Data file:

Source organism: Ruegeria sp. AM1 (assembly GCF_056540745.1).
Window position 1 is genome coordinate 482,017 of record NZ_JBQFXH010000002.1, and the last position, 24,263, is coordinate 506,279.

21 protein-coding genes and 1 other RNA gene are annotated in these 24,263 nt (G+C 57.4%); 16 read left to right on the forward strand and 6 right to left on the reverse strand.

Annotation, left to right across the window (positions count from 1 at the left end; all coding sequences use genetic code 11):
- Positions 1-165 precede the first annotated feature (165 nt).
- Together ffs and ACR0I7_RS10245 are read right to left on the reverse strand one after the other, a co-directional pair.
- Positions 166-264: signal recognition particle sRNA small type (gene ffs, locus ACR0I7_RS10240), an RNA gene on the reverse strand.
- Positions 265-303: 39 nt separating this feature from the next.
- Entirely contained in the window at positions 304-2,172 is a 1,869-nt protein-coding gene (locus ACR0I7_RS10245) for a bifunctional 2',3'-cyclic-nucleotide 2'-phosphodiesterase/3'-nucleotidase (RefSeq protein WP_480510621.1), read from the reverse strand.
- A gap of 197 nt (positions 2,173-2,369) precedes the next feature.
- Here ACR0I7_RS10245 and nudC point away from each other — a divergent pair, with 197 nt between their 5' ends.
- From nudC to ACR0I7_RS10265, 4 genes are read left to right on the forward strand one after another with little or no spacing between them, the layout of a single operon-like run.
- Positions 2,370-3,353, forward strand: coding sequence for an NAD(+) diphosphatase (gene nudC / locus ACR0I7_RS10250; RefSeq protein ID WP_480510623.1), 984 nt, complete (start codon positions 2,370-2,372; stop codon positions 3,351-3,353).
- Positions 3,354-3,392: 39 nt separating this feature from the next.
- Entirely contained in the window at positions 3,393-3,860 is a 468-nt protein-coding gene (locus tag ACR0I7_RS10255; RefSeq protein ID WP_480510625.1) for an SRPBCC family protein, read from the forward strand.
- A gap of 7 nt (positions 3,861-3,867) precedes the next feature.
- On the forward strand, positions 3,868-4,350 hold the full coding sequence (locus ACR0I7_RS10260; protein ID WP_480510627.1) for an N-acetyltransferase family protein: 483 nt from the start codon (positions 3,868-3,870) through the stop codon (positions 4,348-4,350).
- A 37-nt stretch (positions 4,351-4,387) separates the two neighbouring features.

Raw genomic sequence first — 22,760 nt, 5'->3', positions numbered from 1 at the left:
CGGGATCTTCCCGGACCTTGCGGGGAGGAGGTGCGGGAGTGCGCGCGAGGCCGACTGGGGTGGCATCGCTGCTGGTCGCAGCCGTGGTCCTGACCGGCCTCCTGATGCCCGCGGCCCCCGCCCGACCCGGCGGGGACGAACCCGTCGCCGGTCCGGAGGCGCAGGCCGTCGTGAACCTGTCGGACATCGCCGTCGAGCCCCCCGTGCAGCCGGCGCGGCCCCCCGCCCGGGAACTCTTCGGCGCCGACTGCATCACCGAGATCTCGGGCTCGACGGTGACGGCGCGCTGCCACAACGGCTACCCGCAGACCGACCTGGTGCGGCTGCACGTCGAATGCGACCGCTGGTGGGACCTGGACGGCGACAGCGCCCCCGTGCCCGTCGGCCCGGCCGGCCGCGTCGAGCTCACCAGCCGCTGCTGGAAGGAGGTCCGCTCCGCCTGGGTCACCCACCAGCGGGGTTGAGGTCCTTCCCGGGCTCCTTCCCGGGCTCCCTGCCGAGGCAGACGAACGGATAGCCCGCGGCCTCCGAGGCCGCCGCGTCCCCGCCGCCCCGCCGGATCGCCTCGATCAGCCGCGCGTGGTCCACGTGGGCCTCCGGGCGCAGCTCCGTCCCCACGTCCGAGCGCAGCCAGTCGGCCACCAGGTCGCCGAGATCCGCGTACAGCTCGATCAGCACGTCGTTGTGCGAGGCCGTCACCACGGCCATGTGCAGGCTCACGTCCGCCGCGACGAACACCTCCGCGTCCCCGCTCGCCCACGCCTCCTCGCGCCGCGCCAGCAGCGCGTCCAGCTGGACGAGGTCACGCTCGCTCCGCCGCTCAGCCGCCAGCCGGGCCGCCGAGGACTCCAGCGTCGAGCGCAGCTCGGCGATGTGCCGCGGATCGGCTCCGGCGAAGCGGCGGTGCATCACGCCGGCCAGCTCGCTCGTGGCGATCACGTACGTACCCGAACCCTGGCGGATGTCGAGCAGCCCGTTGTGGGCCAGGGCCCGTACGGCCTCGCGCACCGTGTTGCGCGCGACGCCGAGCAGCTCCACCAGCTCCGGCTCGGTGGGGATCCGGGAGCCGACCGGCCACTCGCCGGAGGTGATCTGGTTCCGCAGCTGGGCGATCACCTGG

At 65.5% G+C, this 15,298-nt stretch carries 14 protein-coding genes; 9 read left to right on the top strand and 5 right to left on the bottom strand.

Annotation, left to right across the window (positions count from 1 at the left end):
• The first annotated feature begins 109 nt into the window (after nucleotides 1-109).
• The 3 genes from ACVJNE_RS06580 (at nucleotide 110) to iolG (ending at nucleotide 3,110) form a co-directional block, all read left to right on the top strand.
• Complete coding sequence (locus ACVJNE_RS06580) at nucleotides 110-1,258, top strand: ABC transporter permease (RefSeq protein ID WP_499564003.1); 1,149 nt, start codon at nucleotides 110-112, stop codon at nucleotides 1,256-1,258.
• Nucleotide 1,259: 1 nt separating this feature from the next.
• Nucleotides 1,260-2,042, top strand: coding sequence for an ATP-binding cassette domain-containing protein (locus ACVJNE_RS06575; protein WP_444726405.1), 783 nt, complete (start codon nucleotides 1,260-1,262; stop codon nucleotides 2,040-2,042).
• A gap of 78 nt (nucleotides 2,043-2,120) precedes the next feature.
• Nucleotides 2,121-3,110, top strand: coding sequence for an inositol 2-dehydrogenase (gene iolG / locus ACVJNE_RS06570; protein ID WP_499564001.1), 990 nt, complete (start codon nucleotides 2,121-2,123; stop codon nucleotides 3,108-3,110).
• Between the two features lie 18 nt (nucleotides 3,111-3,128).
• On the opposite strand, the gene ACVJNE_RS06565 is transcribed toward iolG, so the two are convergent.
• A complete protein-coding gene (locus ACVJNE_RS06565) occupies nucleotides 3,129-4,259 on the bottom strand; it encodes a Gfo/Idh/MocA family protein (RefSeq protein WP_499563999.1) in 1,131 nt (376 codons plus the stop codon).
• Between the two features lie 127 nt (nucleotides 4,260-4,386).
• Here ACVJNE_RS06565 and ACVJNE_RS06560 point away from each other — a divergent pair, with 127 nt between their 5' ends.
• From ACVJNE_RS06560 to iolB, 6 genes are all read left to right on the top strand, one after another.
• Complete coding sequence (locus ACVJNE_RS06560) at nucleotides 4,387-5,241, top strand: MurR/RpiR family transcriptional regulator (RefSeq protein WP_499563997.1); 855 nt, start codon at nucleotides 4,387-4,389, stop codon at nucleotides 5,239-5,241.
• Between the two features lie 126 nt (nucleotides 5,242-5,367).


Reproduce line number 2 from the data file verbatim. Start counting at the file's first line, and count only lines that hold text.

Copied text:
Window position 1 is genome coordinate 482,017 of record NZ_JBQFXH010000002.1, and the last position, 24,263, is coordinate 506,279.